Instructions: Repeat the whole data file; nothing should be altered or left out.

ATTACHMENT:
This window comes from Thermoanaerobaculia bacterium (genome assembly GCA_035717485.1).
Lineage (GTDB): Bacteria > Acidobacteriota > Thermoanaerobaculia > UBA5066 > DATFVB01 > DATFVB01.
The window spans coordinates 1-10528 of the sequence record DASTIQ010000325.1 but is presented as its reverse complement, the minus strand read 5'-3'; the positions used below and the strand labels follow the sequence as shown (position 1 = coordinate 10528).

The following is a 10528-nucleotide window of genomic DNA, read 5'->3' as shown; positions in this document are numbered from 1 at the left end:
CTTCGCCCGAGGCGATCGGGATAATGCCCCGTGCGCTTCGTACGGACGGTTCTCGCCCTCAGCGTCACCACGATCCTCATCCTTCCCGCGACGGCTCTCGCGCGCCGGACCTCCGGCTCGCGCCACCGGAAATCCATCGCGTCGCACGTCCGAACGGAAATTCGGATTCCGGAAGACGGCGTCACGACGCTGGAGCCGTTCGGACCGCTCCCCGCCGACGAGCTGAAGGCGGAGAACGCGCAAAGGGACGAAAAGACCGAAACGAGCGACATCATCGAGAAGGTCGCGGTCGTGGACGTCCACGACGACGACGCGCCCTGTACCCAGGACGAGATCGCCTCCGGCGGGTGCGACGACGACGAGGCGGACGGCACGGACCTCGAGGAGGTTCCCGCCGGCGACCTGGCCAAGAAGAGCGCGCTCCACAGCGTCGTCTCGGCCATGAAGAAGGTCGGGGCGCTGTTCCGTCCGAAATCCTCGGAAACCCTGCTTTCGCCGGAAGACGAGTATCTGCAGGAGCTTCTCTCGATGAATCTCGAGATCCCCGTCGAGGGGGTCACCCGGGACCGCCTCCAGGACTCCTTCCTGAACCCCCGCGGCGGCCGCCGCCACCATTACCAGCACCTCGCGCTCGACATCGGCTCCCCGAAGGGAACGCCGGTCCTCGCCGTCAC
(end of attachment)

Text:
This window comes from Thermoanaerobaculia bacterium (genome assembly GCA_035717485.1).
Lineage (GTDB): Bacteria > Acidobacteriota > Thermoanaerobaculia > UBA5066 > DATFVB01 > DATFVB01.
The window spans coordinates 1-10528 of the sequence record DASTIQ010000325.1 but is presented as its reverse complement, the minus strand read 5'-3'; the positions used below and the strand labels follow the sequence as shown (position 1 = coordinate 10528).

The following is a 10528-nucleotide window of genomic DNA, read 5'->3' as shown; positions in this document are numbered from 1 at the left end:
CTTCGCCCGAGGCGATCGGGATAATGCCCCGTGCGCTTCGTACGGACGGTTCTCGCCCTCAGCGTCACCACGATCCTCATCCTTCCCGCGACGGCTCTCGCGCGCCGGACCTCCGGCTCGCGCCACCGGAAATCCATCGCGTCGCACGTCCGAACGGAAATTCGGATTCCGGAAGACGGCGTCACGACGCTGGAGCCGTTCGGACCGCTCCCCGCCGACGAGCTGAAGGCGGAGAACGCGCAAAGGGACGAAAAGACCGAAACGAGCGACATCATCGAGAAGGTCGCGGTCGTGGACGTCCACGACGACGACGCGCCCTGTACCCAGGACGAGATCGCCTCCGGCGGGTGCGACGACGACGAGGCGGACGGCACGGACCTCGAGGAGGTTCCCGCCGGCGACCTGGCCAAGAAGAGCGCGCTCCACAGCGTCGTCTCGGCCATGAAGAAGGTCGGGGCGCTGTTCCGTCCGAAATCCTCGGAAACCCTGCTTTCGCCGGAAGACGAGTATCTGCAGGAGCTTCTCTCGATGAATCTCGAGATCCCCGTCGAGGGGGTCACCCGGGACCGCCTCCAGGACTCCTTCCTGAACCCCCGCGGCGGCCGCCGCCACCATTACCAGCACCTCGCGCTCGACATCGGCTCCCCGAAGGGAACGCCGGTCCTCGCCGTCAC